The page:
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Lay off the dairy and more holding, please

February 15, 2011

When it comes to life, it’s always a good idea to plan ahead. Time on this earth is limited, and is often one of our most precious and easily squandered commodities. While it’s a fruitless exercise to predict what’s around every corner a little planning, including establishing short and long-term goals, is a great idea. It’s also a good idea to conduct regular performance reviews, outside of any that may already be required by your employer.

My 2 1/2 month old is currently my #1 job. And just the other day as he laid on his changing table I asked him how things were going (our own version of a performance review). Was I changing his diaper adequately? How about food – was the milk to his liking? We went down the list – likes, dislikes, favorite toys and places to be. Feedback was limited but I’m pretty sure I got more useful feedback and advice than I ever received from my previous employer.

Kidding aside, whether your job is at home or outside of it it’s a great exercise to spend even a few minutes evaluating your current situation and making plans for the future. It’s all too easy to fall into a rut and be asking ourselves how to get out of it. Quite likely there’s something in our daily processes we could do to change things, and we won’t know until we conduct a little performance review and establish goals to improve.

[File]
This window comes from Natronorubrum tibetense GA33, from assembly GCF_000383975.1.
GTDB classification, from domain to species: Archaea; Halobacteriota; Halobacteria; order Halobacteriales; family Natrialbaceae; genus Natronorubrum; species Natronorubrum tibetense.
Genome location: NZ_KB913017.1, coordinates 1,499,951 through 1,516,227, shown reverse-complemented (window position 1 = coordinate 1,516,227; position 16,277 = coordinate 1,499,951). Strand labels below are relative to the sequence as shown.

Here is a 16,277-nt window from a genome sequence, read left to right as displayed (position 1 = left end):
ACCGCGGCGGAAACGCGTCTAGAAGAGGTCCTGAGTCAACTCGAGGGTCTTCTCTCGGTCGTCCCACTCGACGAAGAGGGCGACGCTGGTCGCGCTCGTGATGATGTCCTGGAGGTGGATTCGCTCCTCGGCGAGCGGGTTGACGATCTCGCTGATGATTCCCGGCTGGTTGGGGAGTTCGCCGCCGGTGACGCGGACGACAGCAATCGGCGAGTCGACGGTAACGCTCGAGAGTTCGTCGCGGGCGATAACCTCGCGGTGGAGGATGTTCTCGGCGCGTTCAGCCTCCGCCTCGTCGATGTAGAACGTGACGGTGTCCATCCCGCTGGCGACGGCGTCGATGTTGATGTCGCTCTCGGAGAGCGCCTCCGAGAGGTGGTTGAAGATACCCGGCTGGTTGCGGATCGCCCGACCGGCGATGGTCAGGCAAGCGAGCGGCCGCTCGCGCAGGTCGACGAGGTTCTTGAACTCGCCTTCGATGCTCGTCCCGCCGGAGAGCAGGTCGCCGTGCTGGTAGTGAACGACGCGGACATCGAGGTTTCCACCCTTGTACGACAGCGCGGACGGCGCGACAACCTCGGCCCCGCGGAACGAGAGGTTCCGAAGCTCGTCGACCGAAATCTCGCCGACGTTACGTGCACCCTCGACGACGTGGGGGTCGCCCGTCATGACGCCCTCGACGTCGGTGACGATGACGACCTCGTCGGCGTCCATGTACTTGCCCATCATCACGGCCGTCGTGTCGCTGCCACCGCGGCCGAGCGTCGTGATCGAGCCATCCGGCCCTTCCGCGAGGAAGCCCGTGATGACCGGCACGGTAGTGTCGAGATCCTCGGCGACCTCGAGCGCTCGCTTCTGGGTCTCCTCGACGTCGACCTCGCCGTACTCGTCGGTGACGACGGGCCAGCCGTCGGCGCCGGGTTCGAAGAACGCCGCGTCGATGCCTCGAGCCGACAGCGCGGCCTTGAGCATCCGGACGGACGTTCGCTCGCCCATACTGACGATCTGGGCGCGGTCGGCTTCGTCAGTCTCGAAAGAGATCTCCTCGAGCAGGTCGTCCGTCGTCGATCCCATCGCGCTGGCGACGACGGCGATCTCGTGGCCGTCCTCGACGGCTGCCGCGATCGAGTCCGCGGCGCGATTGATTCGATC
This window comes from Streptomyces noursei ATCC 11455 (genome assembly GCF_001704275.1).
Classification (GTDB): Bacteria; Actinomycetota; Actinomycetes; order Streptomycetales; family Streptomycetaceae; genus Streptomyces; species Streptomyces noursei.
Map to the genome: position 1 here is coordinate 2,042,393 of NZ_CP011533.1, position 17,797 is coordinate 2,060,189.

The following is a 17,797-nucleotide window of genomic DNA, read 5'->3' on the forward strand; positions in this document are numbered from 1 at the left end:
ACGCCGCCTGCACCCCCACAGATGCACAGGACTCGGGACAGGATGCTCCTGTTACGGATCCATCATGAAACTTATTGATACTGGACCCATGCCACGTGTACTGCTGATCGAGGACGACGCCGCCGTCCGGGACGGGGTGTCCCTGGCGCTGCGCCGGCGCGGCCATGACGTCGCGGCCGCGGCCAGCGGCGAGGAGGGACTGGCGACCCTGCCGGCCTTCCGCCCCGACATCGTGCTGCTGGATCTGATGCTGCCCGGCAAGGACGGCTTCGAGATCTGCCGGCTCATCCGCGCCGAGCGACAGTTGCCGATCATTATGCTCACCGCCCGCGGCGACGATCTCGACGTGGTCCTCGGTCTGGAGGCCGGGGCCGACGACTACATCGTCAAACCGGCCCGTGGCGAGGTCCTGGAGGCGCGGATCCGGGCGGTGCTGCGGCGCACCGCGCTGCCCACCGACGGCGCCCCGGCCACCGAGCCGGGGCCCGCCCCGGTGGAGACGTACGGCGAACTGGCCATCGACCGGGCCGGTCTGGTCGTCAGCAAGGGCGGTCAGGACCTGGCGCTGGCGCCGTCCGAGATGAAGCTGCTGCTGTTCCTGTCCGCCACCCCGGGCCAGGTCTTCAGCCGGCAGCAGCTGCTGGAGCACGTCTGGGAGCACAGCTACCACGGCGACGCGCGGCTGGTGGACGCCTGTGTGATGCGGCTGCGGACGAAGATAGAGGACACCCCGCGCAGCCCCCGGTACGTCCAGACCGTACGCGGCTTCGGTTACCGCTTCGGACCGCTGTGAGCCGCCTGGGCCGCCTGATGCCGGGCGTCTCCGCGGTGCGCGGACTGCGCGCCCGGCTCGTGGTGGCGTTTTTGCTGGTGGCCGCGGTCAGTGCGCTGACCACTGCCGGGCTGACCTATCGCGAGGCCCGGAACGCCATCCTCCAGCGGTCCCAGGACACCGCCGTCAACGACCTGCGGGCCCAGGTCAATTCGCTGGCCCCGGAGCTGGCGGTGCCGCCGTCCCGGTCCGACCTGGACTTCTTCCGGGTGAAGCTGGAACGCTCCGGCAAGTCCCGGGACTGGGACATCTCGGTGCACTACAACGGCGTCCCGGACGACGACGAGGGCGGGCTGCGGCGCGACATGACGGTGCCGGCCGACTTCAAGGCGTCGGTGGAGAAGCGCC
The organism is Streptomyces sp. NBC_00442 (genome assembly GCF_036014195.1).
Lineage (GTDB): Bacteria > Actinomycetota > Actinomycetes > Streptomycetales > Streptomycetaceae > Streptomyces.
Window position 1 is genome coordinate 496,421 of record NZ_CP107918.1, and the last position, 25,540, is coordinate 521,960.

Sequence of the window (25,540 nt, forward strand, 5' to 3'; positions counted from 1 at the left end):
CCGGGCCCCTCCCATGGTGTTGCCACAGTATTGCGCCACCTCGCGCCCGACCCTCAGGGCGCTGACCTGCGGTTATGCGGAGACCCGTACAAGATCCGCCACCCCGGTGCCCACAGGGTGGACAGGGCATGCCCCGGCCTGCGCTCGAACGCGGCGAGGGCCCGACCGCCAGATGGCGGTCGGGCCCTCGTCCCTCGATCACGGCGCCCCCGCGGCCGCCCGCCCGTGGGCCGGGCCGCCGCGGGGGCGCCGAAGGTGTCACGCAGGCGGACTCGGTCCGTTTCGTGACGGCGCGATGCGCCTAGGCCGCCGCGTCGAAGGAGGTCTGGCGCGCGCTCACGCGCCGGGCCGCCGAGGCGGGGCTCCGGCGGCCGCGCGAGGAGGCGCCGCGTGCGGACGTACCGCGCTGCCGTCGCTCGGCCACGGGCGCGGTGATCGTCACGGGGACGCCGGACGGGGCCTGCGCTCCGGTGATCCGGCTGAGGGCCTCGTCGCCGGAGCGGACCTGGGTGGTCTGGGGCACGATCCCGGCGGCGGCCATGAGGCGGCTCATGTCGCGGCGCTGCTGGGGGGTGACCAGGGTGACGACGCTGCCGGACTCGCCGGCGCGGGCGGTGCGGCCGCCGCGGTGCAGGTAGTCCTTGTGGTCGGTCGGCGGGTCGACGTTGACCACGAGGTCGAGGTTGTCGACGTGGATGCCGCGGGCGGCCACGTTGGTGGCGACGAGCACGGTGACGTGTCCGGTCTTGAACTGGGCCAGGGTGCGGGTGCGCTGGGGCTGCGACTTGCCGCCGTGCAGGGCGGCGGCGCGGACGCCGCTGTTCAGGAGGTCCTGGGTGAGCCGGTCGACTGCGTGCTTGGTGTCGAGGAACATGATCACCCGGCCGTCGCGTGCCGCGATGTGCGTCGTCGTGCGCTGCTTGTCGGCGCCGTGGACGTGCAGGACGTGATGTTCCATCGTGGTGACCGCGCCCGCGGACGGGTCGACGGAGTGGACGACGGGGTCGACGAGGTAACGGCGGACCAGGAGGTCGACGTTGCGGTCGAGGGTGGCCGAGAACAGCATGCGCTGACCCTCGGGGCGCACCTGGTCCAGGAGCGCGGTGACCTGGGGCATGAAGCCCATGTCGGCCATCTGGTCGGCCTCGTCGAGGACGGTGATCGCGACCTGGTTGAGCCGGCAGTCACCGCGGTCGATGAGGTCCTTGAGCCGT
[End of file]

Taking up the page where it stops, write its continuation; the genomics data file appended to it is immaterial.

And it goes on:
Some jobs have built-in review systems but in my experience they’re more often designed to check a box than actually improve employee satisfaction, customer service and workplace performance. So regardless of what your job requires (whether your job is being a wife, mom, or working for a company), performance reviews should be highly personal and employee directed. Think through your days – how you’re spending your time, what you accomplish, and your typical tasks. And then cross-reference these with your job objectives (if you don’t know what these are, it’s definitely a good idea to ask your boss). Maybe things mesh perfectly, but most likely you’ll want to reorient to help your day actually work for you, and help you better accomplish the tasks at hand.

Personal workplace evaluations take on even greater importance when you’re not getting a lot of feedback from your boss (whether because he or she is an infant incapable of complex communication or your workplace supervisor who only acts that way). Never fall into the trap that it’s your boss’ responsibility to provide professional development opportunities. Some do, but ultimately the ball is in your court to ensure you’re meeting day-to-day tasks as well as staying on track to move forward and advance.

In today’s economy, it’s tougher than ever to compete in the workplace. Standouts will take the time to assess, evaluate, and get themselves on track through evaluation and planning. For myself, I plan to shed seconds off of my diaper changing speed, decrease my caffeine intake and write more for this blog for the remainder of fiscal year 2011. What about you?

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